Duke University has invited two of the lacrosse players accused of sexually assaulting a stripper during an off-campus party to return to school as students in good standing, defense attorneys said Wednesday.
Collin Finnerty and Reade Seligmann had been barred from attending class during the fall semester while their case made its way through court. The third player charged in the case, Dave Evans, graduated in May, the day before he was charged with rape for the alleged March incident.
Rape charges against all three players were dropped last month, after the accuser said she could no longer remember some details about the case. Durham District Attorney Mike Nifong is still charging the three players with sexual offense and kidnapping.
"As circumstances have evolved in this extraordinary case, we have attempted to balance recognition of the gravity of legal charges with the presumption of your innocence," Larry Moneta, Duke's vice president for student affairs said in a letter to Seligmann dated Tuesday.
"Now with the approach of a new term, we believe that circumstances warrant that we strike this balance differently. At this point, continued extension of the administrative leave would do unwarranted harm to your educational progress."
Duke President Richard Brodhead issued a statement Wednesday saying: "We have decided that the right and fair thing to do is to welcome back Reade Seligmann and Collin Finnerty to resume their studies at Duke for the spring semester. Although the students still face serious charges and larger issues require Duke's collective attention, the circumstances in this case have changed substantially, and it is appropriate that the students have an opportunity to continue their education."
Finnerty's attorney, Wade Smith, said his client was invited back at Duke for the spring semester but would not say for sure whether he would accept the offer.
"We feel this is a very important moment in Duke's institutional history, certainly a very important moment in our client's life and that this announcement speaks to Duke's integrity as an institution, to its mission and to its belief in Collin Finnerty's innocence," Smith told reporters. "Collin's family is very, very pleased about this ... Collin looks forward to continuing his education and to rejoining the lacrosse team and continuing his career as a student and an athlete."
Since being suspended from Duke, Smith said Finnerty has been working with Tuesday's Children, which serves children of families who lost loved ones in the Sept. 11, 2001 attacks. He's also been taking classes at Hofstra University, and earned an 'A' in calculus last semester.
"None of us on his defense team can even spell 'calculus,'" Smith joked.
He said he believes Finnerty would see Duke's offer as "some vindication" for the ordeal.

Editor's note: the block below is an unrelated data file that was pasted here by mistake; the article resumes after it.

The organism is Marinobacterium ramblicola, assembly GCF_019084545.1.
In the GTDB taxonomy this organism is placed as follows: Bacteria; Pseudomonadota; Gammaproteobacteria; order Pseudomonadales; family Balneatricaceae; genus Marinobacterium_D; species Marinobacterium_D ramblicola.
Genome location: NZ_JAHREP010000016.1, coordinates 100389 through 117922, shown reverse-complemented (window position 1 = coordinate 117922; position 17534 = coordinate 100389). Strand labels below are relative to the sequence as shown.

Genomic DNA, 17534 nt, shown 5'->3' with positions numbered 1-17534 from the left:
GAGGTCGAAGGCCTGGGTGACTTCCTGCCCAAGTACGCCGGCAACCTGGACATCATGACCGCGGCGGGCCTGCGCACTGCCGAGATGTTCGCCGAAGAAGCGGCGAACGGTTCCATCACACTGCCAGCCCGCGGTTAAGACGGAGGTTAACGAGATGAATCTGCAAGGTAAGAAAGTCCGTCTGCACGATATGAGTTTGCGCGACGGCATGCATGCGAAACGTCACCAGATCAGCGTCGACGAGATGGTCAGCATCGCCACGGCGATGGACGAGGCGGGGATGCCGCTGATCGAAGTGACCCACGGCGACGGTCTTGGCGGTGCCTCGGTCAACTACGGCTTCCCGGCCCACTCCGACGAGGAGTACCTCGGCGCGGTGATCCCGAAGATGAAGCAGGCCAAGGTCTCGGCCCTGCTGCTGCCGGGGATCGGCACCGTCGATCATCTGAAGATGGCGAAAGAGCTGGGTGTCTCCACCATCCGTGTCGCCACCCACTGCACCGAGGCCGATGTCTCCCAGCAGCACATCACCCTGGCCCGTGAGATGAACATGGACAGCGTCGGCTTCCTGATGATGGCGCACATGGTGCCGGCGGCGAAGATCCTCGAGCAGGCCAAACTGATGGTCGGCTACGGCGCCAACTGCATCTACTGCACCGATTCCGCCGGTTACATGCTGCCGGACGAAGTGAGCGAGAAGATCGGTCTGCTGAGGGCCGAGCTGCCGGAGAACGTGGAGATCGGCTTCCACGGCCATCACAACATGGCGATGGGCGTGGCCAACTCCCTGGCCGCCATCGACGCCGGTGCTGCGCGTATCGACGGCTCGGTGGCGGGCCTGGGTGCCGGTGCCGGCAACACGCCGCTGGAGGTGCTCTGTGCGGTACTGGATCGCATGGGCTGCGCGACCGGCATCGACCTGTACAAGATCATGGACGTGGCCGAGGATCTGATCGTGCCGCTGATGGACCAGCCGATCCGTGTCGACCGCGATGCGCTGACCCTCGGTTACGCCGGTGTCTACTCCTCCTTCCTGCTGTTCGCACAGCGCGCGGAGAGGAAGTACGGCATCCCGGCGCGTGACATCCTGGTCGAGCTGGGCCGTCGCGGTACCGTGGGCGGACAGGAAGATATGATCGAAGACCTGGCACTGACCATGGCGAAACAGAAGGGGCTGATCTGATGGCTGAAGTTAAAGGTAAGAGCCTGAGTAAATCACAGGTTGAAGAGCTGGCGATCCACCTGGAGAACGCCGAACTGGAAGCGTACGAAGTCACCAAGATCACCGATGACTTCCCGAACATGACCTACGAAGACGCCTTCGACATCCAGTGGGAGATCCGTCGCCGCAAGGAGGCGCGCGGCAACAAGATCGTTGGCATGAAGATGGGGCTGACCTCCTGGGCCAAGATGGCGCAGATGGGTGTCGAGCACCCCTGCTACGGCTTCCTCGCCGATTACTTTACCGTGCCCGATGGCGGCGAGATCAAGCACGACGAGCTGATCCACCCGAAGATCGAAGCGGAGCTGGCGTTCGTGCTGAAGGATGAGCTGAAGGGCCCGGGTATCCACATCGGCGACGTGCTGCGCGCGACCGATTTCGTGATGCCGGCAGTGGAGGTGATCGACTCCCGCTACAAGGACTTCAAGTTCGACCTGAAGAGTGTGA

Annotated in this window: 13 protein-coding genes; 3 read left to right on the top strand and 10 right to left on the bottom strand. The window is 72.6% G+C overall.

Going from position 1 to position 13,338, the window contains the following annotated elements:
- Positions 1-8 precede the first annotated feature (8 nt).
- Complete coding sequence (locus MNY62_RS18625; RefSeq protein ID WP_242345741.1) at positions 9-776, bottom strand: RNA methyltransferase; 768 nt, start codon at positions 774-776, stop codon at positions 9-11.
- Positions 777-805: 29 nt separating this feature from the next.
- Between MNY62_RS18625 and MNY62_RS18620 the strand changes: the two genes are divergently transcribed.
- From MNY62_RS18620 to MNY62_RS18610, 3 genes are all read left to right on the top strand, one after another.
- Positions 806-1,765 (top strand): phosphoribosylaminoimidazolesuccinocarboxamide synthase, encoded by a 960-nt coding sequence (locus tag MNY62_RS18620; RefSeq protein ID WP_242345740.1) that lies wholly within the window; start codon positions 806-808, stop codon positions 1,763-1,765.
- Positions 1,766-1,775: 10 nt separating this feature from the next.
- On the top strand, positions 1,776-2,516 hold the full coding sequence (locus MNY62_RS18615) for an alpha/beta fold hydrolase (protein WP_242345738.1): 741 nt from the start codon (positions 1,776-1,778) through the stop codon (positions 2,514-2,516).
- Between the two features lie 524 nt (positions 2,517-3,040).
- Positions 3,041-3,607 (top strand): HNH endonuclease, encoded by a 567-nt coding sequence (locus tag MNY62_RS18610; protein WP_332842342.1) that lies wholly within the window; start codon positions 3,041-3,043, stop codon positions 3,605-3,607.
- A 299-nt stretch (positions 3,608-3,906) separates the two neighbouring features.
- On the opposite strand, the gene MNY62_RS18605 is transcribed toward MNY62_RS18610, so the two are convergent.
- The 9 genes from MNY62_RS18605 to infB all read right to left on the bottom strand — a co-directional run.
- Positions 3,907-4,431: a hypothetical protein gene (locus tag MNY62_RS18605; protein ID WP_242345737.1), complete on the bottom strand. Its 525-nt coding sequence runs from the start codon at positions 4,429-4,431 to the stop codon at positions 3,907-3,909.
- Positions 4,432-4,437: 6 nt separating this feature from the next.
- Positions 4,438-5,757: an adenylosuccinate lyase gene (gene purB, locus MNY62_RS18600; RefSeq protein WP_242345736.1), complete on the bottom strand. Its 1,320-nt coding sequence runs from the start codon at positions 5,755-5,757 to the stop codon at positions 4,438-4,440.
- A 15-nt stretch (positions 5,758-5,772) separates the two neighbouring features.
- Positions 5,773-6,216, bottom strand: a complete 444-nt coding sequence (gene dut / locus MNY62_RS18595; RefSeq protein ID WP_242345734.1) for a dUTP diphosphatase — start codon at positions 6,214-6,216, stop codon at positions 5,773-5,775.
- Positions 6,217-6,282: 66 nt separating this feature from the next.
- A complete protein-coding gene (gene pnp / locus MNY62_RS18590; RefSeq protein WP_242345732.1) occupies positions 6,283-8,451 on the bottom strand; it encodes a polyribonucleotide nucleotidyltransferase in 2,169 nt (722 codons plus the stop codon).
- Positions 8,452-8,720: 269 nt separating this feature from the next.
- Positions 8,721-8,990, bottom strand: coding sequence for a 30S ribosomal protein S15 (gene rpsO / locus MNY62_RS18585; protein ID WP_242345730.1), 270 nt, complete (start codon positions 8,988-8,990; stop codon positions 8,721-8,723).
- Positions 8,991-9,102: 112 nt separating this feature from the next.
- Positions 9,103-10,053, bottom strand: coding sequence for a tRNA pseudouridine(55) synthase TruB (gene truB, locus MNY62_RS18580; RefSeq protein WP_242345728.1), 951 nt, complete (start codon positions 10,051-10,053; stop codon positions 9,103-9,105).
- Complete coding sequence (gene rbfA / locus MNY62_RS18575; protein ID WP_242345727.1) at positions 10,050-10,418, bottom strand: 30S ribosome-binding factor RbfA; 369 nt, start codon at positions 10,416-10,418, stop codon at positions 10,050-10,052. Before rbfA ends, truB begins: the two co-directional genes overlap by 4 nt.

As for whether Seligmann would accept the offer and return to school, his attorney, James P. Cooney III, said: "He's considering his options."
Nifong did not immediately respond to calls for comment.
The decision to allow Finnerty and Seligmann to return to school comes a day after Nifong was sworn in to serve a four-year term following his election victories in the Democratic primary in May and the November general election. Defense lawyers have said Nifong pressed forward in the divisive case for political gain.
Nifong has been criticized for weaknesses in the case, including a lack of DNA evidence, an apparent alibi for Seligmann and the shaky credibility of the 28-year-old accuser. After meeting with the accuser for the first time recently — months after charging the lacrosse players — Nifong dropped the rape charges after the accuser said she was no longer certain she had been penetrated vaginally by a penis, a necessary element of rape charges in North Carolina.
Seligmann, Finnerty and Evans have maintained their innocence, with Evans calling the charges "fantastic lies" the day he was indicted in May. Their lawyers have called on Nifong to drop the remaining charges.
The case led to the resignation of longtime coach Mike Pressler and the university's decision to cancel the remainder of the season for the highly ranked lacrosse team. But in recent weeks, Brodhead has criticized Nifong's handling of the case.
"By now it should be plain to any person who has any objectivity that the charges against Reade are transparently false," the Seligmann family said in a statement issued Wednesday. "Reade is absolutely innocent and we will continue to fight this injustice."
The case faces its next hurdle at a hearing Feb. 5 when the defense is expected to ask a judge to throw out results of a photo lineup in which the accuser identified the players. Without her identification, experts say, Nifong may have to drop the other charges.
The Associated Press contributed to this report.